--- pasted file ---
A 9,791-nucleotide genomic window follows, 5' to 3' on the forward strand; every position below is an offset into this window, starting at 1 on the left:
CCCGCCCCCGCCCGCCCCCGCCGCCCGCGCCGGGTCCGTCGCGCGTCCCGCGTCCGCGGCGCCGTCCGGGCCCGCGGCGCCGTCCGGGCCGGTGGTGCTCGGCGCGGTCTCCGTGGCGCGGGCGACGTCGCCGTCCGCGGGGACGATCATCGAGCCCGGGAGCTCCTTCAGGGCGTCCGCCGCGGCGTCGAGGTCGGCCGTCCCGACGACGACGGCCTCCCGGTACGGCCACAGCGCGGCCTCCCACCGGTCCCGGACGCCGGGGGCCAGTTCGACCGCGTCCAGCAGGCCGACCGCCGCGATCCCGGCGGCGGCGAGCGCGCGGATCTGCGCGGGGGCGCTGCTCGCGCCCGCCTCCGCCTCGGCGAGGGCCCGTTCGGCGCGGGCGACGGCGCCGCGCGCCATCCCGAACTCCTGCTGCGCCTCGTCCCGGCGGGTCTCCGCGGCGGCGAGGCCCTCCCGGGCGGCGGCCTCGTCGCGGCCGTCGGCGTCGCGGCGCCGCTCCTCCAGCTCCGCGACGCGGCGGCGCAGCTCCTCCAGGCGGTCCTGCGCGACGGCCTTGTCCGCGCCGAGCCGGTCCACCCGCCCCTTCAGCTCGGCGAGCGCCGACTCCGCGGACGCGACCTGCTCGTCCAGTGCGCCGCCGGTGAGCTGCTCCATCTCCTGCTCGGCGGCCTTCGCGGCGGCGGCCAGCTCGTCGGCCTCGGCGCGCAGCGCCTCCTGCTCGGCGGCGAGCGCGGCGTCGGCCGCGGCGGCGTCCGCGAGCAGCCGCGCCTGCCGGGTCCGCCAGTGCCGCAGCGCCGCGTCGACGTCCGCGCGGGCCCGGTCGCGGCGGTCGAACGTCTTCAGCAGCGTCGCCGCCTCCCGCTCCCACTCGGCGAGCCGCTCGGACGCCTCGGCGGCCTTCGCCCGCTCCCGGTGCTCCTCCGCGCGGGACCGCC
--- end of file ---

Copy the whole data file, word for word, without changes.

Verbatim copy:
A 9,791-nucleotide genomic window follows, 5' to 3' on the forward strand; every position below is an offset into this window, starting at 1 on the left:
CCCGCCCCCGCCCGCCCCCGCCGCCCGCGCCGGGTCCGTCGCGCGTCCCGCGTCCGCGGCGCCGTCCGGGCCCGCGGCGCCGTCCGGGCCGGTGGTGCTCGGCGCGGTCTCCGTGGCGCGGGCGACGTCGCCGTCCGCGGGGACGATCATCGAGCCCGGGAGCTCCTTCAGGGCGTCCGCCGCGGCGTCGAGGTCGGCCGTCCCGACGACGACGGCCTCCCGGTACGGCCACAGCGCGGCCTCCCACCGGTCCCGGACGCCGGGGGCCAGTTCGACCGCGTCCAGCAGGCCGACCGCCGCGATCCCGGCGGCGGCGAGCGCGCGGATCTGCGCGGGGGCGCTGCTCGCGCCCGCCTCCGCCTCGGCGAGGGCCCGTTCGGCGCGGGCGACGGCGCCGCGCGCCATCCCGAACTCCTGCTGCGCCTCGTCCCGGCGGGTCTCCGCGGCGGCGAGGCCCTCCCGGGCGGCGGCCTCGTCGCGGCCGTCGGCGTCGCGGCGCCGCTCCTCCAGCTCCGCGACGCGGCGGCGCAGCTCCTCCAGGCGGTCCTGCGCGACGGCCTTGTCCGCGCCGAGCCGGTCCACCCGCCCCTTCAGCTCGGCGAGCGCCGACTCCGCGGACGCGACCTGCTCGTCCAGTGCGCCGCCGGTGAGCTGCTCCATCTCCTGCTCGGCGGCCTTCGCGGCGGCGGCCAGCTCGTCGGCCTCGGCGCGCAGCGCCTCCTGCTCGGCGGCGAGCGCGGCGTCGGCCGCGGCGGCGTCCGCGAGCAGCCGCGCCTGCCGGGTCCGCCAGTGCCGCAGCGCCGCGTCGACGTCCGCGCGGGCCCGGTCGCGGCGGTCGAACGTCTTCAGCAGCGTCGCCGCCTCCCGCTCCCACTCGGCGAGCCGCTCGGACGCCTCGGCGGCCTTCGCCCGCTCCCGGTGCTCCTCCGCGCGGGACCGCC